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Other titles in the Best American Science & Nature Writing series:
The Best American Science and Nature Writing (Best American Science & Nature Writing)by Deborah Blum
Synopses & Reviews
The Best American Series
The next edition in a series praised as “undeniably exquisite” (Maria Popova), The Best American Science and Nature Writing 2015 includes work from both award-winning writers and up-and-coming voices in the field. From Brooke Jarvis on deep-ocean mining to Elizabeth Kolbert on New Zealand’s unconventional conservation strategies, this is a group that celebrates the growing diversity in science and nature writing alike. Altogether, the writers honored in this year’s volume challenge us to consider the strains facing our planet and its many species, while never losing sight of the wonders we’re working to preserve for generations to come.
The Best American Science and Nature Writing 2015 includes
Sheri Fink, Atul Gawande, Leslie Jamison, Sam Kean, Seth Mnookin, Matthew Power, Michael Specter
REBECCA SKLOOT's award-winning science writing has appeared in the New York Times Magazine and elsewhere. Her book, The Immortal Life of Henrietta Lacks, was an instant New York Times bestseller. It was named a best book of 2010 by more than sixty media outlets, including Entertainment Weekly and NPR, and by the National Academies of Science and the American Association for the Advancement of Science, among others. Skloot is currently writing a book about humans, animals, science, and ethics.
TIM FOLGER, series editor, is a contributing editor at Discover and writes about science for several magazines.
"This thought provoking, perspective shifting edition of a consistently strong series draws from well-known publications like Scientific American and The Atlantic, but Blum (The Poisoner's Handbook) has also reached out to newer online publications like Matter and Nautilus, bringing the best from those venues to a new audience. Making connections between seemingly unrelated topics can help expand thinking, as seen in the effects of automated navigation on both airplane pilot error and Inuit hunting accidents that Nicholas Carr explores in 'The Great Forgetting.' Sarah Stewart Johnson makes a similar connection between the loss of a 1912 Antarctic expedition and the explosion of the space shuttle Challenger in 'O-Rings.' Blum features 'stories of choices and of consequences,' highlighting the Anthropocene-era world's rapid changes in response to human behavior. Essays like Virginia Hughes's '23 and You' investigates the effects of availability of individual genetic information on human interactions, while pieces like Maryn McKenna's 'Imagining the Post-Antibiotics Future' and Kate Sheppard's 'Under Water' remind us of unpleasant futures which we have in large part created ourselves. But Barbara Kingsolver's 'Where it Begins,' a lyrical musing on connectedness, or Wilson's optimistic, bug-loving 'The Rebirth of Gorongosa,' reveal that among the strange, shocking, or depressing, there is still unadulterated joy to be found. (Oct.)" Publishers Weekly Copyright PWxyz, LLC. All rights reserved.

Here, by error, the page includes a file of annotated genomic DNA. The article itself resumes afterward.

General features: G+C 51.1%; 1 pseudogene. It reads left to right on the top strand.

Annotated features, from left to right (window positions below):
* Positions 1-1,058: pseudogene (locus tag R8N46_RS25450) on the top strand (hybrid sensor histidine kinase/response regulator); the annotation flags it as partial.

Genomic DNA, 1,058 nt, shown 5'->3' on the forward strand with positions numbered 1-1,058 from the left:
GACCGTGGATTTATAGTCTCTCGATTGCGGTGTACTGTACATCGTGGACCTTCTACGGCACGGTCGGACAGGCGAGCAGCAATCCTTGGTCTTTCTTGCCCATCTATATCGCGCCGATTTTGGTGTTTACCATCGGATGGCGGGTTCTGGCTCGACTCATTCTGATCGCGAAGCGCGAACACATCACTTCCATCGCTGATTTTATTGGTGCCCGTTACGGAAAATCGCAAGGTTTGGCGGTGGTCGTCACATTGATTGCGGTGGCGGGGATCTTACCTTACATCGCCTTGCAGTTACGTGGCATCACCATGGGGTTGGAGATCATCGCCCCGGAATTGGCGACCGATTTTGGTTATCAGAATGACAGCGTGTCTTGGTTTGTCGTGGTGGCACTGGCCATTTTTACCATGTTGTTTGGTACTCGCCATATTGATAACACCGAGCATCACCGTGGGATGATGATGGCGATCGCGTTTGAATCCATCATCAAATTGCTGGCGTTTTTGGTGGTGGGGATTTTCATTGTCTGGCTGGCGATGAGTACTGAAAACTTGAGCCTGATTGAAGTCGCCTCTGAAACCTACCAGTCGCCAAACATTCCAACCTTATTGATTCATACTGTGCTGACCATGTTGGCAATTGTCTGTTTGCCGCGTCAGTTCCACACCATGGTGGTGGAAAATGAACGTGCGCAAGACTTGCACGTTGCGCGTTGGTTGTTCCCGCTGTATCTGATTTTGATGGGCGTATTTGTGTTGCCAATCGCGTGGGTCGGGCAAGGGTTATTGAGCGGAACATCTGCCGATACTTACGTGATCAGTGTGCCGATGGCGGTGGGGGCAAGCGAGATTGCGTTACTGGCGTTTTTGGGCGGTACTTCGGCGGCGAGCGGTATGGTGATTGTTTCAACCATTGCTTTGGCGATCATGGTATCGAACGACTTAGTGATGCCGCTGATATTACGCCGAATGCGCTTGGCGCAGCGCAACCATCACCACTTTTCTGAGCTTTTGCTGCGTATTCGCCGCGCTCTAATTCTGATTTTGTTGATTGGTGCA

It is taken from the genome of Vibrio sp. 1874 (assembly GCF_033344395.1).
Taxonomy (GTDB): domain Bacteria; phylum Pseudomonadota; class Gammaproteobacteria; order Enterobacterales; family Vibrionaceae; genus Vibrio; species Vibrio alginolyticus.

Deborah Blum, Pulitzer Prize-winning journalist and best-selling author, edits this year's volume of the finest science and nature writing
A collection of the best science and nature writing from the past year.
Rebecca Skloot, #1 New York Times best-selling author, edits this year’s volume of the finest science and nature writing.
Pulitzer Prize-winning author Siddhartha Mukherjee, a leading cancer physician and researcher, selects the years top science and nature writing from journalists who dive into their fields with curiosity and passion, delivering must-read articles from a wide array of fields.
“Undeniably exquisite . . . The essays in the collection [are] meditations that reveal not only how science actually happens but also who or what propels its immutable humanity.” — Maria Popova, Brain Pickings
“A stimulating compendium.” — Kirkus Reviews
Pulitzer Prize-winning journalist and author Deborah Blum selects the years top science and nature writing from writers who balance research with humanity and in the process uncover riveting stories of discovery across the disciplines.
About the Author
DEBORAH BLUM, professor of science journalism at the University of Wisconsin, is the author of The Poisoner's Handbook and winner of the 1992 Pulitzer Prize for Beat Reporting.
TIM FOLGER is a contributing editor at Discover and writes about science for several magazines.
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